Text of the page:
“Brothers, my heart’s desire and prayer to God for the Israelites is that they may be saved” v. 1.   Paul’s heart’s desire and prayer was not that poverty might be eliminated in Rome, not that there would be social justice, not that slaves would be freed, not that the hungry would be fed or that health care would be provided to all or that abortions would be eliminated or that there would be racial reconciliation or that the lead content in the water in Rom would be reduced or that their animals would be treated properly.  But his heart’s desire and prayer to God, and he said in 9:2, his great sorrow and unceasing anguish, was that they might be saved!   Yes, all of those other things are good, but they are not the Gospel.  Rather, they flow out of the Gospel, they are things people do when they have been saved.  But what was at the hot molten core of Paul’s theology and his being and his passion was that they might be saved.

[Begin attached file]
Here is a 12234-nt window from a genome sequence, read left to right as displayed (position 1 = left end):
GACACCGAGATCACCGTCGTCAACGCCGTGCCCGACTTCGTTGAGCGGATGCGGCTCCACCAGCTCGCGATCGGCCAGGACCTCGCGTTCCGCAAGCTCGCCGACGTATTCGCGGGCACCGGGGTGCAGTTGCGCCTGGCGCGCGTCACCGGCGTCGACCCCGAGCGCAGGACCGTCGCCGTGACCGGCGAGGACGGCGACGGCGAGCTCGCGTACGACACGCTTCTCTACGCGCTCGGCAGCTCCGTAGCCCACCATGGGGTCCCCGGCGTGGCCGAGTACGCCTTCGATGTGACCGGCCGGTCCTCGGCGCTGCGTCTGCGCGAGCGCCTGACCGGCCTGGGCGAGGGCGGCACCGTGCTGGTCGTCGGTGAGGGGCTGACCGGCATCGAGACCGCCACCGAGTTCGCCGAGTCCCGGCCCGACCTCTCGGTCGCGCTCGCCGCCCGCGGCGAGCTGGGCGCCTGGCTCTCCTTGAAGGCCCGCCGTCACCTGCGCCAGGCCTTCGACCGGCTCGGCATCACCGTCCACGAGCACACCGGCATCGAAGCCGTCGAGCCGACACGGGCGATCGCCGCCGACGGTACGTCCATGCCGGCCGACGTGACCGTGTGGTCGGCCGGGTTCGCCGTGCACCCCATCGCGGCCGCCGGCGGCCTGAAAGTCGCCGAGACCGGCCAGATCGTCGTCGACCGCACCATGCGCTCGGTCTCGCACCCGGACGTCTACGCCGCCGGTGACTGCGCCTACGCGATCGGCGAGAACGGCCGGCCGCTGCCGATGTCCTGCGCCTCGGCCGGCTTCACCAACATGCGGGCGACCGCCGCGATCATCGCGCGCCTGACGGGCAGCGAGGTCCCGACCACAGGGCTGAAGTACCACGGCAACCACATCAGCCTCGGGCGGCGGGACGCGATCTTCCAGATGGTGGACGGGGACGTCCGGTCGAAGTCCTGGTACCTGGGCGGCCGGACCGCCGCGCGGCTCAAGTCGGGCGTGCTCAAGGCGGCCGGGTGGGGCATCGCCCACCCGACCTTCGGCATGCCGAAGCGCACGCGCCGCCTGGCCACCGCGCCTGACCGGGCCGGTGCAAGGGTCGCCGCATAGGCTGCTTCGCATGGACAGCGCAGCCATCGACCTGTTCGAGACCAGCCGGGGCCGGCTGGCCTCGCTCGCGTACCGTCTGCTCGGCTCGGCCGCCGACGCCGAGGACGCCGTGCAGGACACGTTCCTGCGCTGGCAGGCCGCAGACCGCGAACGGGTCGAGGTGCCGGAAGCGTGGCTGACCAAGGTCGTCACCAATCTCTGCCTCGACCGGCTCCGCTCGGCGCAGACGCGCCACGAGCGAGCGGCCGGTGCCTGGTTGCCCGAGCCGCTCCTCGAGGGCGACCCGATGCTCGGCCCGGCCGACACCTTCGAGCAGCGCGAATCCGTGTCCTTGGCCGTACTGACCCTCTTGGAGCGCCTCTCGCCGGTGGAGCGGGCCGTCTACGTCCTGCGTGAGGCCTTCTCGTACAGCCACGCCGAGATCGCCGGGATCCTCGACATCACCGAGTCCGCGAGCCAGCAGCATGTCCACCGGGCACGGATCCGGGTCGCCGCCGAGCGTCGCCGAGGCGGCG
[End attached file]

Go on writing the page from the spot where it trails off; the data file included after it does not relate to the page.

What does he mean by that?  Salvation is kind of a “churchy” term; but we know exactly what it means.  What did salvation mean for those on the Titanic?  Deliverance from an ocean that was about to devour them.  When they saw the danger, they immediately dispensed with trifles and began to focus on their own salvation.  Salvation is deliverance from danger. 

Paul looks at the human race in Romans and sees danger ahead - that the ship is going down.  He says in 3:23 that all have sinned and fallen short of God’s glorious standard.  So this whole mass of humanity is about to crash against the iceberg of God’s holiness and sink.  God’s wrath against their sin (2:8); His condemnation of sinners (5:18); His destruction of unbelievers (9:22); the death that is the wages of sin (6:23), are all various ways that he describes the danger that looms ahead.

And he says, in effect, because I love them, because I love them, because I love them, my heart’s deepest desire is that they might not perish but that they might be saved, saved from the eternal punishment of the wrath of God.  Mark is going to open the Scriptures for us on the topic of hell in more detail next week, but our question today is, “How can one be saved?”  What is the life raft that will take you safely away from the sinking ship of sinful humanity?  Could there be a more important question than that in the whole world?